The control and maintenance of vascular tone is due to a balance between vasoconstrictor and vasodilator pathways. Vasomotor responses to neural, metabolic and physical factors vary between vessels in different vascular beds, as well as along the same bed, particularly as vessels become smaller. These differences result from variation in the composition of neurotransmitters released by perivascular nerves, variation in the array and activation of receptor subtypes expressed in different vascular beds and variation in the signal transduction pathways activated in either the vascular smooth muscle or endothelial cells. As the study of vasomotor responses often requires pre-existing tone, some of the reported heterogeneity in the relative contributions of different vasodilator mechanisms may be compounded by different experimental conditions. Biochemical variations, such as the expression of ion channels, connexin subtypes and other important components of second messenger cascades, have been documented in the smooth muscle and endothelial cells in different parts of the body. Anatomical variations, in the presence and prevalence of gap junctions between smooth muscle cells, between endothelial cells and at myoendothelial gap junctions, between the two cell layers, have also been described. These factors will contribute further to the heterogeneity in local and conducted responses.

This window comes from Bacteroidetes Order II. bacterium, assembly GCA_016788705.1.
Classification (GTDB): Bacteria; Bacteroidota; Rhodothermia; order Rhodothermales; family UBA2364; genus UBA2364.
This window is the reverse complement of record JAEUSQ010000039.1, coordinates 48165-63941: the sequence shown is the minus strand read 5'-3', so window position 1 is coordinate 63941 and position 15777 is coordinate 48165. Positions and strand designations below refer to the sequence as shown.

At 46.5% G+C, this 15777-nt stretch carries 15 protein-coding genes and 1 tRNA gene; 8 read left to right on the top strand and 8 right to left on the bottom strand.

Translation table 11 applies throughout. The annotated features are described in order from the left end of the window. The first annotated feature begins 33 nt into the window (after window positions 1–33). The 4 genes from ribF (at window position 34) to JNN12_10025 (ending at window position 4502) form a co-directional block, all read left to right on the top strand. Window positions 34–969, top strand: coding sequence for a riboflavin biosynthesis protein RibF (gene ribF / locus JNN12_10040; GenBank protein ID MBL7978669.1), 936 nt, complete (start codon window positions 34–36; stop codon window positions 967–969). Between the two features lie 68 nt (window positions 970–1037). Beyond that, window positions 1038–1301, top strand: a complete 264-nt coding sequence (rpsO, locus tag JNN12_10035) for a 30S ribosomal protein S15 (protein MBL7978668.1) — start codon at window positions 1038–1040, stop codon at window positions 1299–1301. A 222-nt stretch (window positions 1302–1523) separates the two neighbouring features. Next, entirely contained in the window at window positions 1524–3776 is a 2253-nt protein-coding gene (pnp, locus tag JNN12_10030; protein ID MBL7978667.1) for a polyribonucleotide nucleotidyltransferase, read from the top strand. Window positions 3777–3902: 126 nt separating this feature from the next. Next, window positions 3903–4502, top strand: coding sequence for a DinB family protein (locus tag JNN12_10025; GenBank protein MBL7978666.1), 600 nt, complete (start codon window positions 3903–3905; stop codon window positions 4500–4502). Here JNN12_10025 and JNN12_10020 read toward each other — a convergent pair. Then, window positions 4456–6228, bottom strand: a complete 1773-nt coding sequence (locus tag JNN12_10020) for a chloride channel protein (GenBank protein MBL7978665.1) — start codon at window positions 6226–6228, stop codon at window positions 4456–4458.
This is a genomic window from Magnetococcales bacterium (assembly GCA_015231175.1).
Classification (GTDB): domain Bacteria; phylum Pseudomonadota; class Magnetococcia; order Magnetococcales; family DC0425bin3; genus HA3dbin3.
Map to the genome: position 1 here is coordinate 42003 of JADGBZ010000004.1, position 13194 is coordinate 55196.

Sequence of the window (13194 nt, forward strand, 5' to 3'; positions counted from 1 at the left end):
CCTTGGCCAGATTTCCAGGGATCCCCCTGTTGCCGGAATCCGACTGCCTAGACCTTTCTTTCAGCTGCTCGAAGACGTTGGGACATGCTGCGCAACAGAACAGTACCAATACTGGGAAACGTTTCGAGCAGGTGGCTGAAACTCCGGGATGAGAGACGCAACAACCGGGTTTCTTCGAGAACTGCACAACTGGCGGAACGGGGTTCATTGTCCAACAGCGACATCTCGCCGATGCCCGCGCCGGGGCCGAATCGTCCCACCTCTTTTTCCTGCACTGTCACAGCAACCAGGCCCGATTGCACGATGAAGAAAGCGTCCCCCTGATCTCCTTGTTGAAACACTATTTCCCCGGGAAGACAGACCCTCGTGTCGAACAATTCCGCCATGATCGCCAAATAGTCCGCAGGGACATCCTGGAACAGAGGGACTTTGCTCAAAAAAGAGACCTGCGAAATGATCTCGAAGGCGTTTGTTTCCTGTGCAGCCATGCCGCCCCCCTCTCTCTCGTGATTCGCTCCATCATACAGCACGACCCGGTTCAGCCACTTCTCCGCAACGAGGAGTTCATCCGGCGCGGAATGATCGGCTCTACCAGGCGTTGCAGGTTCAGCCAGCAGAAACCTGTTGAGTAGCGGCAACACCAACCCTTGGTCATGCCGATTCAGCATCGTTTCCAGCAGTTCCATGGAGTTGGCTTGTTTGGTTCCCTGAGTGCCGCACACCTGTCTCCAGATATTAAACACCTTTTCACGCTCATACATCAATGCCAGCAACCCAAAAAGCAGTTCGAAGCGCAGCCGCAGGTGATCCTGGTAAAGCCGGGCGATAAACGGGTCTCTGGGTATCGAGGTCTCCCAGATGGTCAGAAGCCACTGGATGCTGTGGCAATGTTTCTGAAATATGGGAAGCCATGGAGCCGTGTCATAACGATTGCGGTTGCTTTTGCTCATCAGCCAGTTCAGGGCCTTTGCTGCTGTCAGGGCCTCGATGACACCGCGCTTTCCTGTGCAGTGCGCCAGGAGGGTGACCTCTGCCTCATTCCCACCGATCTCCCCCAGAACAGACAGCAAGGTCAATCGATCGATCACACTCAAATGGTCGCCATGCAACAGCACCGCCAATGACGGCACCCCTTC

|Number of pages||60|
|Journal||Medicinal Research Reviews|
|Publication status||Published - 2001|
- Gap junctions